making, effective treatment of symptoms and seamless coordination of services and handoffs reliably result in less unwanted treatment, fewer emergencies and hospitalizations and lower costs.23, 24, 25, 26, 27, 28, 29
From an economic perspective, not acting represents a tacit decision to continue spending much more money than necessary while accepting lower quality care and unnecessary suffering.
There also is a moral cost to inaction. Western society is sliding into acceptance of voluntary death as a response to an ever-wider range of maladies and life situations. In finding that the right to physician-assisted suicide or euthanasia was not restricted to terminally ill people, but instead included those who are "…enduring suffering that is intolerable to the individual in the circumstances of his or her condition," the Supreme Court of Canada confirmed that the slippery slope is real.
Canada follows the precedent of the Netherlands, Belgium and Switzerland. In the Netherlands, voluntary euthanasia now comprises 4.5 percent of deaths, which includes a steadily increasing proportion of people with non-life-threatening physical conditions and those who are not physically ill, but suffering from depression or other psychiatric conditions.30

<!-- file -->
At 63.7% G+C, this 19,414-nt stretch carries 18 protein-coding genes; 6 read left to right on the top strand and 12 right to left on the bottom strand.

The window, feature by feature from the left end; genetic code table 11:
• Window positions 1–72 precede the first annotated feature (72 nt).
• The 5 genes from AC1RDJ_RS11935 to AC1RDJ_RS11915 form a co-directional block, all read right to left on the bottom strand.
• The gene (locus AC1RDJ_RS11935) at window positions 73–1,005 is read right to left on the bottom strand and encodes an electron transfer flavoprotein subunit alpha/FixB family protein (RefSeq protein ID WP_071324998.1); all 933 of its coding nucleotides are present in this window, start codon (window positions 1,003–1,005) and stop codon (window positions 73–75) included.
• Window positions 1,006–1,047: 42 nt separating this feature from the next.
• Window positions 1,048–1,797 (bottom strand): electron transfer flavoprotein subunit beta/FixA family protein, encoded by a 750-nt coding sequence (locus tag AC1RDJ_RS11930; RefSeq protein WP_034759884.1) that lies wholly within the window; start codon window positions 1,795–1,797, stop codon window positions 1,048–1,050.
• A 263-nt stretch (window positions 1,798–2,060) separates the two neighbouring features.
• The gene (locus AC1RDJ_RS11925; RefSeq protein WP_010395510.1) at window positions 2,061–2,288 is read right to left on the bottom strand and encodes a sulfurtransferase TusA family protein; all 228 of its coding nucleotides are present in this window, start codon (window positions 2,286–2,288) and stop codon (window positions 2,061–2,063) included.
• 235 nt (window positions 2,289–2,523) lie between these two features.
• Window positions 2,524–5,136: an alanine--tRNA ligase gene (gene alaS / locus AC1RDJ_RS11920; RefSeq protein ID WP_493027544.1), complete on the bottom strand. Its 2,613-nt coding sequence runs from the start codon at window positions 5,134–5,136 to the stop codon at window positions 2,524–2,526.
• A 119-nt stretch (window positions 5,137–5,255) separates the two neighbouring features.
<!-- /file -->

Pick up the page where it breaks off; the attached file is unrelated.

The next chapter of human history is being written. The story of physician-hastened death is not over. The current social narrative predicts that the movement to legalize hastened death will gradually overcome principle-based resistance and evidence of harms, eventually becoming available to people who wish to end their lives for a broad range of reasons.
There is still time to write a narrative in which hastened death progressively fades from relevance as American society courageously owns up to long-standing failures in basic medical care and social responsibilities, builds programs and adopts policies that make dependably excellent care routine. We can earn people's confidence in being well cared for, their comfort assured, their loved ones supported and their dignity and worth affirmed through the end of life. The pen is in our hands.